PHOENIX —After 90-days of public meetings and comment, the window for public comment on the draft environmental impact statement for the proposed South Mountain Freeway will close on July 24.
During this 90-day comment period – twice the length required by federal law – the Arizona Department of Transportation and the Federal Highway Administration have conducted a day-long public hearing and a series of community forums to help residents learn about the proposed project, and submit formal input and questions.
All comments and questions will be addressed as part of the final environmental impact statement, which is set for release in 2014. This final document will have a 60-day public review and comment period. A record of decision from the Federal Highway Administration is expected in 2014.
Comments on the draft environmental impact statement are currently being accepted through July 24 via these methods:
- Providing input by email at email@example.com
- Submitting online comments at azdot.gov/SouthMountainFreeway
- Calling 602.712.7006
- By mail to the South Mountain Study Team, 1655 W. Jackson St. MD 126F, Phoenix, AZ 85007
The six-chapter draft environmental impact statement covers potential impacts from building or not building a freeway, coordination with the Gila River Indian Community, purpose and need for a new freeway, alternatives studied and public outreach efforts since the study was launched in 2001.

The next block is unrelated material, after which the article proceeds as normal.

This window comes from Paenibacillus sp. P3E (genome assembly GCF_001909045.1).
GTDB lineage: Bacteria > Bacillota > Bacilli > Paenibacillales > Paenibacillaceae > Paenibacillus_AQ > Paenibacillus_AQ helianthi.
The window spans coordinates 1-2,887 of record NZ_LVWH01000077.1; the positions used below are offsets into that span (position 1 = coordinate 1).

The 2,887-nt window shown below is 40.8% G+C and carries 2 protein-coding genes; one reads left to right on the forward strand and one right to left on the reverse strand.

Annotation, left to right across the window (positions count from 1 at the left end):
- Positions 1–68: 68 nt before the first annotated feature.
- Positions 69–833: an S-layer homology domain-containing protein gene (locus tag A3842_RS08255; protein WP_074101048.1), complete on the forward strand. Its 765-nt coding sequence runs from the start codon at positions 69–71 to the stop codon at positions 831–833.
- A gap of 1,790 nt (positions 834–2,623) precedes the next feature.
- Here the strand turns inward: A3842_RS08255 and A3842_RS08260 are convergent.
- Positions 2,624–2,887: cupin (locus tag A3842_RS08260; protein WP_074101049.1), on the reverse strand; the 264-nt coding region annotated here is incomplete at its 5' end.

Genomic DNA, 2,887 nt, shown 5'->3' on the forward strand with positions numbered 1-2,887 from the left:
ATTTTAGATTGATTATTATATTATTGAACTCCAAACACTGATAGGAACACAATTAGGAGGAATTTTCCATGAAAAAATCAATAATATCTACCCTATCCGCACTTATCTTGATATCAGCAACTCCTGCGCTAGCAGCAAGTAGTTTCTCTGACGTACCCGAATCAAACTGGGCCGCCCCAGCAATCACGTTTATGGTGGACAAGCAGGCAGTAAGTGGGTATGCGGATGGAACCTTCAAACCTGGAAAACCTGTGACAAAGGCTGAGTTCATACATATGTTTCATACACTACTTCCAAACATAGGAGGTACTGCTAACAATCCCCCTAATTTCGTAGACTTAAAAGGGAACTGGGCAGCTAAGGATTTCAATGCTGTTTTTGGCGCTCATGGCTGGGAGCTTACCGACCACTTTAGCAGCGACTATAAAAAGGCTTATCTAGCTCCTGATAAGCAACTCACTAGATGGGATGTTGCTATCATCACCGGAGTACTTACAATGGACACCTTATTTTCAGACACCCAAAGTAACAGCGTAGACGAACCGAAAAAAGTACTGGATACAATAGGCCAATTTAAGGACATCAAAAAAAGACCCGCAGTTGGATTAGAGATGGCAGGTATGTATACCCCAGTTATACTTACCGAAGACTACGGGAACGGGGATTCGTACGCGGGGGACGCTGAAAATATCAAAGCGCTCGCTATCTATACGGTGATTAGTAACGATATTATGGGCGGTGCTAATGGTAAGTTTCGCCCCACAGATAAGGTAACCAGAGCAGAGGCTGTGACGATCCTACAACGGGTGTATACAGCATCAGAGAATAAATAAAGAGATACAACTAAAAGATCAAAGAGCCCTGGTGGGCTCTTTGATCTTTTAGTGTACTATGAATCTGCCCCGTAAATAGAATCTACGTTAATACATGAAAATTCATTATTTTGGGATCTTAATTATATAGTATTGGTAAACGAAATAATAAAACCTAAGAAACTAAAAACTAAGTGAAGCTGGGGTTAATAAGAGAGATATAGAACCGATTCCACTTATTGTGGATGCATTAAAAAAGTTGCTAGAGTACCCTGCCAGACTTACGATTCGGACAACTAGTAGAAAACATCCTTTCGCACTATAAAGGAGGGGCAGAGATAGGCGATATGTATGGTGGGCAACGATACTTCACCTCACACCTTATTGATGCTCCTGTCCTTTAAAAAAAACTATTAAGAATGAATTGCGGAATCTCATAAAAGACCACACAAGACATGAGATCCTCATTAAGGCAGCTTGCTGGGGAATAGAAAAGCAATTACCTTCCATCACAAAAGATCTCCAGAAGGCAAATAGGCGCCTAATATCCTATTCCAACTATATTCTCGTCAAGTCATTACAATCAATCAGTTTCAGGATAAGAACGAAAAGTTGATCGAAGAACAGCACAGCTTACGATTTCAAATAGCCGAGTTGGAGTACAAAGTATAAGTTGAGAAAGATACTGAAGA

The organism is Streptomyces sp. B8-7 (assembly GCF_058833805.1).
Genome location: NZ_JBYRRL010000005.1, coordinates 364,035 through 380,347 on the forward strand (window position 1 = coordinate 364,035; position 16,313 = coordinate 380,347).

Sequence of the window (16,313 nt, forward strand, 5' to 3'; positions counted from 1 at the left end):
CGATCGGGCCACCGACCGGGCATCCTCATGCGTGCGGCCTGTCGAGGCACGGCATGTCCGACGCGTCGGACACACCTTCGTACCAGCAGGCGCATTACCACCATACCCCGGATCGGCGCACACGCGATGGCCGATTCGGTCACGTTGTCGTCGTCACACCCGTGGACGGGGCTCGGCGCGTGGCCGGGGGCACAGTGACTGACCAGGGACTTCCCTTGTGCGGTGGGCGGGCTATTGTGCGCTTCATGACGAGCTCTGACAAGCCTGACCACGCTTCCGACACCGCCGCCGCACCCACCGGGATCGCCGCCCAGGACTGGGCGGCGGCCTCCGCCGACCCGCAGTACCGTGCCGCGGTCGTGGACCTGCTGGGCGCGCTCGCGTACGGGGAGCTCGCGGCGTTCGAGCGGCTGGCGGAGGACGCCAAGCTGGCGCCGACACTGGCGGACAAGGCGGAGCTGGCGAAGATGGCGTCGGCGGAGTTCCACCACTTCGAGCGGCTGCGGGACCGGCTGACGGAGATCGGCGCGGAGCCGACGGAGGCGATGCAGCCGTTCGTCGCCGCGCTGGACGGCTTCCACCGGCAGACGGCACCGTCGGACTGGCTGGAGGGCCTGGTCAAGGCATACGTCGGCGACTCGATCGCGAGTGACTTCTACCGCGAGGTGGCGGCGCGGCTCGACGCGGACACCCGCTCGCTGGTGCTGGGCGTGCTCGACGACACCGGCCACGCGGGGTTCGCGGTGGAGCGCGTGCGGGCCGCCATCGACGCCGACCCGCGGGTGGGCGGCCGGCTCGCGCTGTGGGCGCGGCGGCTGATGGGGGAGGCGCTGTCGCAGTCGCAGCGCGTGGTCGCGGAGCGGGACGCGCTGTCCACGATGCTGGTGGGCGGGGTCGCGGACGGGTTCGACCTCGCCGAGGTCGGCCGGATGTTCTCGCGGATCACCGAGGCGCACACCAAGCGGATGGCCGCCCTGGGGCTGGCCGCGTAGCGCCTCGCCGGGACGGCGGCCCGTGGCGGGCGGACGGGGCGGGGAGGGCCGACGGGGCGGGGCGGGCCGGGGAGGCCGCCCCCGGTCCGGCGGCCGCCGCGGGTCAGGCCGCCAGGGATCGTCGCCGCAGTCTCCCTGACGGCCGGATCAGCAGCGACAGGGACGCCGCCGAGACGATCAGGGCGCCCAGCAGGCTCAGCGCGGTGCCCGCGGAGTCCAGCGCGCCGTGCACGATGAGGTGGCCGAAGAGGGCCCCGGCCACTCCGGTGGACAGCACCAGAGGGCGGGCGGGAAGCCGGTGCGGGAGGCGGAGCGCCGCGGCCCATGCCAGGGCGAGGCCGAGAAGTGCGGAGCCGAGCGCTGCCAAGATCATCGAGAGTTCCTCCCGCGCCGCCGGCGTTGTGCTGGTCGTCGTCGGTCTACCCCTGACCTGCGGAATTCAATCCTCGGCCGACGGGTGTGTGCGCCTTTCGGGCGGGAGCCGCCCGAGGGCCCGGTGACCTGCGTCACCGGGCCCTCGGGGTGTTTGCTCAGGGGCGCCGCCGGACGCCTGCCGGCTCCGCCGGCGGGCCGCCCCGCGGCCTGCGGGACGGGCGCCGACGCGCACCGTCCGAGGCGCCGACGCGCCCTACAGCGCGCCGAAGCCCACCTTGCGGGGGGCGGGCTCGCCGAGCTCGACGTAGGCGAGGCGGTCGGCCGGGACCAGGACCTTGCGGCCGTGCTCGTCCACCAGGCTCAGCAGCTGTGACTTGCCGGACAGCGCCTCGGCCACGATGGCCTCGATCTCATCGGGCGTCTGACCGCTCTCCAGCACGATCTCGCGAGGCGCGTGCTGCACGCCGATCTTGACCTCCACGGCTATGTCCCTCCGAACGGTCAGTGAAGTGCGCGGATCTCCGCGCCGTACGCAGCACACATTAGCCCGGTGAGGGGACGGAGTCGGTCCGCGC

The proposed South Mountain Freeway has been a critical part of the Maricopa Association of Governments’ Regional Freeway Program since it was first included in funding through Proposition 300 approved by Maricopa County voters in 1985. The freeway was also part of the Regional Transportation Plan funding passed by Maricopa County voters in 2004 through Proposition 400.
Funding for the South Mountain Freeway is already available in the Maricopa Association of Governments’ Regional Transportation Plan. Construction of the freeway, if approved, could begin as soon as 2015. The eight-lane freeway would run from I-10 in the West Valley along 59th Avenue, cut across the southwest corner of South Mountain Park, and connect with Pecos Road on the south side of Ahwatukee to connect with I-10 and the Loop 202 Santan Freeway. The 22-mile-long freeway has a $1.9 billion budget, allocated through voter-approved transportation funds as outlined in the Regional Transportation Plan.
For more information on the draft environmental impact statement for the South Mountain Freeway, please visit azdot.gov/SouthMountainFreeway.